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Sony Ericsson Xperia X10 review

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Manufacturer: Sony Ericsson

Sony Ericsson's first Google Android-based smartphone, the Sony Ericsson Xperia X10, comes with a unique user interface that's designed to improve handling and organisation of communications and multimedia content.

Sony Ericsson's first Google Android-based smartphone, the Sony Ericsson Xperia X10, comes with a unique user interface that's designed to improve handling and organisation of communications and multimedia content.

But one analyst said the interface still needs work, particularly when it comes to speed and responsiveness, before the phone hits the market.

The X10 will be flagship model in a family of phones coming to market during the first half of next year, Sony Ericsson said, without providing details of other models in the lineup.

As part of the X10's interface, Sony Ericsson added two applications, dubbed Timescape and Mediascape, to the Android, following in the footsteps of Motorola, HTC and Acer, which have also tweaked the operating system for their own handsets.

These modifications may prove to be important. Apple's iPhone has shown that winning in the smartphone space is about ease-of-use and not hardware specifications, like offering the biggest display or the best camera.

Sony Ericsson hopes that helping users better organise messages and multimedia will help it stand out from other Android handsets. Its Timescape application organises messages, such as Twitter posts and Facebook updates as well as phone calls and SMS messages, in a number of different views. For example, users can choose to view all messages in chronological order, or view them by user or message type, such as all Twitter posts.

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The Mediascape application helps users arrange their multimedia content, including music and videos. The application also gives users access to web-based content, including YouTube and Sony Ericsson's Playnow store.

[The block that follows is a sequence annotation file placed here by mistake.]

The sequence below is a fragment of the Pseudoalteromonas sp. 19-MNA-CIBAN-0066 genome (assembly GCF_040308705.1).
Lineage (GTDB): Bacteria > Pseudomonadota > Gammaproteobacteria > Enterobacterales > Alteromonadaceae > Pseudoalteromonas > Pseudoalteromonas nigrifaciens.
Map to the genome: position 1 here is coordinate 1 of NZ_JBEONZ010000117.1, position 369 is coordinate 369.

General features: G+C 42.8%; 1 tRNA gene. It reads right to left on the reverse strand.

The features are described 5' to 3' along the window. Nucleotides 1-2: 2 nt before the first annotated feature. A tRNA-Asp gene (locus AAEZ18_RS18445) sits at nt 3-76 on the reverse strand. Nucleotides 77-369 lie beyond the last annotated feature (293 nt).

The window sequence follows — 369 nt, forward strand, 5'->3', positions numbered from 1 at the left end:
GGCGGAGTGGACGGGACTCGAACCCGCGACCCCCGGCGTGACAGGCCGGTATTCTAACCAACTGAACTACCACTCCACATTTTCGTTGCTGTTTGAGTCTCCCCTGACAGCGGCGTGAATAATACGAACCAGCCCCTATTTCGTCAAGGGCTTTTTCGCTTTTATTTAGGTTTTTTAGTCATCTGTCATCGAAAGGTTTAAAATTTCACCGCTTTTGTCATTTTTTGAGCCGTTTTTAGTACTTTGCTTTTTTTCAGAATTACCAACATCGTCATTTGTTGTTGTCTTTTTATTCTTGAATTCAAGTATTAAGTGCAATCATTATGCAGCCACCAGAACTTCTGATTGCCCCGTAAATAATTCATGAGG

The new user interface may be a key part of Sony Ericsson's Android strategy, but the interface still needs work, according to Carolina Milanesi, a research director at Gartner.

Right now, the user interface isn't as snappy as it should be, Milanesi said. But the device is still in development and the interface can still be improved she said, adding that a final verdict will have to wait until the phone ships.

In many respects the X10 is a 'me too' device, given that most handset makers are touting the integration of social networking as a key features of their handsets, Milanesi said. But it also shows that Sony Ericsson can get its act together and do something different from the Walkman and Cybershot phones of the past, she said.

Overall, the X10 and its user interface represents a new start for Sony Ericsson, and one the Milanesi thinks should come with a new brand. It's a bit of a shame that Sony Ericsson went with the Xperia brand because the X1 wasn't that well received, she said.